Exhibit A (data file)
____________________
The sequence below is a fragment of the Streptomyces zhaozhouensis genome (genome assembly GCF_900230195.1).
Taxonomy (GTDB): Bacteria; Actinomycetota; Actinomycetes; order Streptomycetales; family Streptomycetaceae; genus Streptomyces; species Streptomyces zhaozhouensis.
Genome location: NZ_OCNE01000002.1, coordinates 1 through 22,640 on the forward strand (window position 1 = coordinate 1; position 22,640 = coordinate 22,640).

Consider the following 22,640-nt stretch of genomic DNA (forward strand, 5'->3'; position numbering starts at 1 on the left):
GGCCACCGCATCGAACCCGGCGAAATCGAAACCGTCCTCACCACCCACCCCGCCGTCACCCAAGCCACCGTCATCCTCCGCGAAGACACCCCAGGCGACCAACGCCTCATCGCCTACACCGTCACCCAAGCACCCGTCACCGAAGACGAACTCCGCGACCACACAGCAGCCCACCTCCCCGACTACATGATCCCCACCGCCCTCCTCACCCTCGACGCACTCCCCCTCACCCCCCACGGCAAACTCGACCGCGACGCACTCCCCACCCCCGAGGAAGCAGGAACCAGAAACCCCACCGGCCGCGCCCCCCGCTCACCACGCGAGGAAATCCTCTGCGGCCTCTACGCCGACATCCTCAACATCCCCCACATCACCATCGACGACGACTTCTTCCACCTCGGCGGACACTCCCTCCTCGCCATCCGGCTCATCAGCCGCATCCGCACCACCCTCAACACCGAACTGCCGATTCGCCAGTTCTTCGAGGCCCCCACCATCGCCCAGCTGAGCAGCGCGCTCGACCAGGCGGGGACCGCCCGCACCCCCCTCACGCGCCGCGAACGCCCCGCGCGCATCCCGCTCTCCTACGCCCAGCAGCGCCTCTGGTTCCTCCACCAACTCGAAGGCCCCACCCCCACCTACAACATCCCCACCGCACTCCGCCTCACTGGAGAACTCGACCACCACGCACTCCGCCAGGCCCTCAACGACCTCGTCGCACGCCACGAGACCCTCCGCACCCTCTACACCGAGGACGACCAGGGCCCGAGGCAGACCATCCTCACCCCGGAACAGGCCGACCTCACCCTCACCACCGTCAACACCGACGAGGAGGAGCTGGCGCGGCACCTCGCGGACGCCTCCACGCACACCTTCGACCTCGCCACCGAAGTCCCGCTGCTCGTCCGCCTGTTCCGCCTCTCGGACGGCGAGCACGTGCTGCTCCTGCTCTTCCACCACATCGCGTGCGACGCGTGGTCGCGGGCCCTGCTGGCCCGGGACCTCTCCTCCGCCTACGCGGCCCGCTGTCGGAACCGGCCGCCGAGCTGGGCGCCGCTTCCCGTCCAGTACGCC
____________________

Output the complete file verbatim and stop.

The sequence below is a fragment of the Streptomyces zhaozhouensis genome (genome assembly GCF_900230195.1).
Taxonomy (GTDB): Bacteria; Actinomycetota; Actinomycetes; order Streptomycetales; family Streptomycetaceae; genus Streptomyces; species Streptomyces zhaozhouensis.
Genome location: NZ_OCNE01000002.1, coordinates 1 through 22,640 on the forward strand (window position 1 = coordinate 1; position 22,640 = coordinate 22,640).

Consider the following 22,640-nt stretch of genomic DNA (forward strand, 5'->3'; position numbering starts at 1 on the left):
GGCCACCGCATCGAACCCGGCGAAATCGAAACCGTCCTCACCACCCACCCCGCCGTCACCCAAGCCACCGTCATCCTCCGCGAAGACACCCCAGGCGACCAACGCCTCATCGCCTACACCGTCACCCAAGCACCCGTCACCGAAGACGAACTCCGCGACCACACAGCAGCCCACCTCCCCGACTACATGATCCCCACCGCCCTCCTCACCCTCGACGCACTCCCCCTCACCCCCCACGGCAAACTCGACCGCGACGCACTCCCCACCCCCGAGGAAGCAGGAACCAGAAACCCCACCGGCCGCGCCCCCCGCTCACCACGCGAGGAAATCCTCTGCGGCCTCTACGCCGACATCCTCAACATCCCCCACATCACCATCGACGACGACTTCTTCCACCTCGGCGGACACTCCCTCCTCGCCATCCGGCTCATCAGCCGCATCCGCACCACCCTCAACACCGAACTGCCGATTCGCCAGTTCTTCGAGGCCCCCACCATCGCCCAGCTGAGCAGCGCGCTCGACCAGGCGGGGACCGCCCGCACCCCCCTCACGCGCCGCGAACGCCCCGCGCGCATCCCGCTCTCCTACGCCCAGCAGCGCCTCTGGTTCCTCCACCAACTCGAAGGCCCCACCCCCACCTACAACATCCCCACCGCACTCCGCCTCACTGGAGAACTCGACCACCACGCACTCCGCCAGGCCCTCAACGACCTCGTCGCACGCCACGAGACCCTCCGCACCCTCTACACCGAGGACGACCAGGGCCCGAGGCAGACCATCCTCACCCCGGAACAGGCCGACCTCACCCTCACCACCGTCAACACCGACGAGGAGGAGCTGGCGCGGCACCTCGCGGACGCCTCCACGCACACCTTCGACCTCGCCACCGAAGTCCCGCTGCTCGTCCGCCTGTTCCGCCTCTCGGACGGCGAGCACGTGCTGCTCCTGCTCTTCCACCACATCGCGTGCGACGCGTGGTCGCGGGCCCTGCTGGCCCGGGACCTCTCCTCCGCCTACGCGGCCCGCTGTCGGAACCGGCCGCCGAGCTGGGCGCCGCTTCCCGTCCAGTACGCC